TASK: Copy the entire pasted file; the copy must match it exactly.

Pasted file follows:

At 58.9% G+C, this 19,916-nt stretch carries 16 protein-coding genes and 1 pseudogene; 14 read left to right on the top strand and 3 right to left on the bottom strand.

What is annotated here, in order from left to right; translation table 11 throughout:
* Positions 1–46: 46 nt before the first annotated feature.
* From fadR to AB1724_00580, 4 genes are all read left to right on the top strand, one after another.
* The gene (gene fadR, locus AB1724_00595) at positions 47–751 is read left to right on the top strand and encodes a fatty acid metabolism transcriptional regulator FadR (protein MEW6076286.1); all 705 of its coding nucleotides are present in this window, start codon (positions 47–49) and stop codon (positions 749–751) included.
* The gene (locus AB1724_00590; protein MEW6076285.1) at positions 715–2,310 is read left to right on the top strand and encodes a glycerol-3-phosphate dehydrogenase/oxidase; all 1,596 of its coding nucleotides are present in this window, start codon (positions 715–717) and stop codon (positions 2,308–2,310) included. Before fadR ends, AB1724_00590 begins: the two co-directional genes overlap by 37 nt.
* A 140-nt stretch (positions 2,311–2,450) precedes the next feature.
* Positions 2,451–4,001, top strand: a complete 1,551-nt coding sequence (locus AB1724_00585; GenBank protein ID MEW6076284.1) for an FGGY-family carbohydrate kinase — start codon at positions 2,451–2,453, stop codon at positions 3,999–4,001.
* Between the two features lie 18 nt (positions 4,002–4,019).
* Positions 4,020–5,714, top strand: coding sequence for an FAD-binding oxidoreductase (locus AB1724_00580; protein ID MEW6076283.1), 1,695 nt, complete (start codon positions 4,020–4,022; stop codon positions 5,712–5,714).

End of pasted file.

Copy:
At 58.9% G+C, this 19,916-nt stretch carries 16 protein-coding genes and 1 pseudogene; 14 read left to right on the top strand and 3 right to left on the bottom strand.

What is annotated here, in order from left to right; translation table 11 throughout:
* Positions 1–46: 46 nt before the first annotated feature.
* From fadR to AB1724_00580, 4 genes are all read left to right on the top strand, one after another.
* The gene (gene fadR, locus AB1724_00595) at positions 47–751 is read left to right on the top strand and encodes a fatty acid metabolism transcriptional regulator FadR (protein MEW6076286.1); all 705 of its coding nucleotides are present in this window, start codon (positions 47–49) and stop codon (positions 749–751) included.
* The gene (locus AB1724_00590; protein MEW6076285.1) at positions 715–2,310 is read left to right on the top strand and encodes a glycerol-3-phosphate dehydrogenase/oxidase; all 1,596 of its coding nucleotides are present in this window, start codon (positions 715–717) and stop codon (positions 2,308–2,310) included. Before fadR ends, AB1724_00590 begins: the two co-directional genes overlap by 37 nt.
* A 140-nt stretch (positions 2,311–2,450) precedes the next feature.
* Positions 2,451–4,001, top strand: a complete 1,551-nt coding sequence (locus AB1724_00585; GenBank protein ID MEW6076284.1) for an FGGY-family carbohydrate kinase — start codon at positions 2,451–2,453, stop codon at positions 3,999–4,001.
* Between the two features lie 18 nt (positions 4,002–4,019).
* Positions 4,020–5,714, top strand: coding sequence for an FAD-binding oxidoreductase (locus AB1724_00580; protein ID MEW6076283.1), 1,695 nt, complete (start codon positions 4,020–4,022; stop codon positions 5,712–5,714).